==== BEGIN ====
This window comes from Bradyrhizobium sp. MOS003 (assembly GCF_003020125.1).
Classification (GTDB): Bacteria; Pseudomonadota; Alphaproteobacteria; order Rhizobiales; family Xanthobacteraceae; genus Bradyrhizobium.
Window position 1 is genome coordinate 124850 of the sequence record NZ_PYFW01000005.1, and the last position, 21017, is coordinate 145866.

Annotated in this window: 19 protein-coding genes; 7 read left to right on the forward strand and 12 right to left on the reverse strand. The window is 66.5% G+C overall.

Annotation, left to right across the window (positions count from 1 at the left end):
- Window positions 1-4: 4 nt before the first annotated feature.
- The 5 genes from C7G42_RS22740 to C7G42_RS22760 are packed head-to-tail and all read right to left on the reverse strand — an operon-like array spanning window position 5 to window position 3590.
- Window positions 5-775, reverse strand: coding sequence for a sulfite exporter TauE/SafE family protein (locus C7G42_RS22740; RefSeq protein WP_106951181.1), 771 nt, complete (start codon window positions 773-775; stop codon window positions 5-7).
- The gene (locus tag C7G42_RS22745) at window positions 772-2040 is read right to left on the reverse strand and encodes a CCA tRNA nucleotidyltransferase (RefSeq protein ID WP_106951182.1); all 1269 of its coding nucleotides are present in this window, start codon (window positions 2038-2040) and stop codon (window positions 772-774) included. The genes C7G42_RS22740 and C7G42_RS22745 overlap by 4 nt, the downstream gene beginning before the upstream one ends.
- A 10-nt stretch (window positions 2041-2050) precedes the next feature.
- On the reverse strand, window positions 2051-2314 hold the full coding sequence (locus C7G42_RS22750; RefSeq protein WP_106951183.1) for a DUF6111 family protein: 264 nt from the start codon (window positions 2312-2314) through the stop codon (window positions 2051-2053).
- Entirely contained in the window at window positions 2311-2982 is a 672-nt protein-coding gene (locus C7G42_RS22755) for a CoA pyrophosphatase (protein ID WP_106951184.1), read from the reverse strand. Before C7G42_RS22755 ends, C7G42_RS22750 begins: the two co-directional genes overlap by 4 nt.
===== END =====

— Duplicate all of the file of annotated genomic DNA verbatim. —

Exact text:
This window comes from Bradyrhizobium sp. MOS003 (assembly GCF_003020125.1).
Classification (GTDB): Bacteria; Pseudomonadota; Alphaproteobacteria; order Rhizobiales; family Xanthobacteraceae; genus Bradyrhizobium.
Window position 1 is genome coordinate 124850 of the sequence record NZ_PYFW01000005.1, and the last position, 21017, is coordinate 145866.

Annotated in this window: 19 protein-coding genes; 7 read left to right on the forward strand and 12 right to left on the reverse strand. The window is 66.5% G+C overall.

Annotation, left to right across the window (positions count from 1 at the left end):
- Window positions 1-4: 4 nt before the first annotated feature.
- The 5 genes from C7G42_RS22740 to C7G42_RS22760 are packed head-to-tail and all read right to left on the reverse strand — an operon-like array spanning window position 5 to window position 3590.
- Window positions 5-775, reverse strand: coding sequence for a sulfite exporter TauE/SafE family protein (locus C7G42_RS22740; RefSeq protein WP_106951181.1), 771 nt, complete (start codon window positions 773-775; stop codon window positions 5-7).
- The gene (locus tag C7G42_RS22745) at window positions 772-2040 is read right to left on the reverse strand and encodes a CCA tRNA nucleotidyltransferase (RefSeq protein ID WP_106951182.1); all 1269 of its coding nucleotides are present in this window, start codon (window positions 2038-2040) and stop codon (window positions 772-774) included. The genes C7G42_RS22740 and C7G42_RS22745 overlap by 4 nt, the downstream gene beginning before the upstream one ends.
- A 10-nt stretch (window positions 2041-2050) precedes the next feature.
- On the reverse strand, window positions 2051-2314 hold the full coding sequence (locus C7G42_RS22750; RefSeq protein WP_106951183.1) for a DUF6111 family protein: 264 nt from the start codon (window positions 2312-2314) through the stop codon (window positions 2051-2053).
- Entirely contained in the window at window positions 2311-2982 is a 672-nt protein-coding gene (locus C7G42_RS22755) for a CoA pyrophosphatase (protein ID WP_106951184.1), read from the reverse strand. Before C7G42_RS22755 ends, C7G42_RS22750 begins: the two co-directional genes overlap by 4 nt.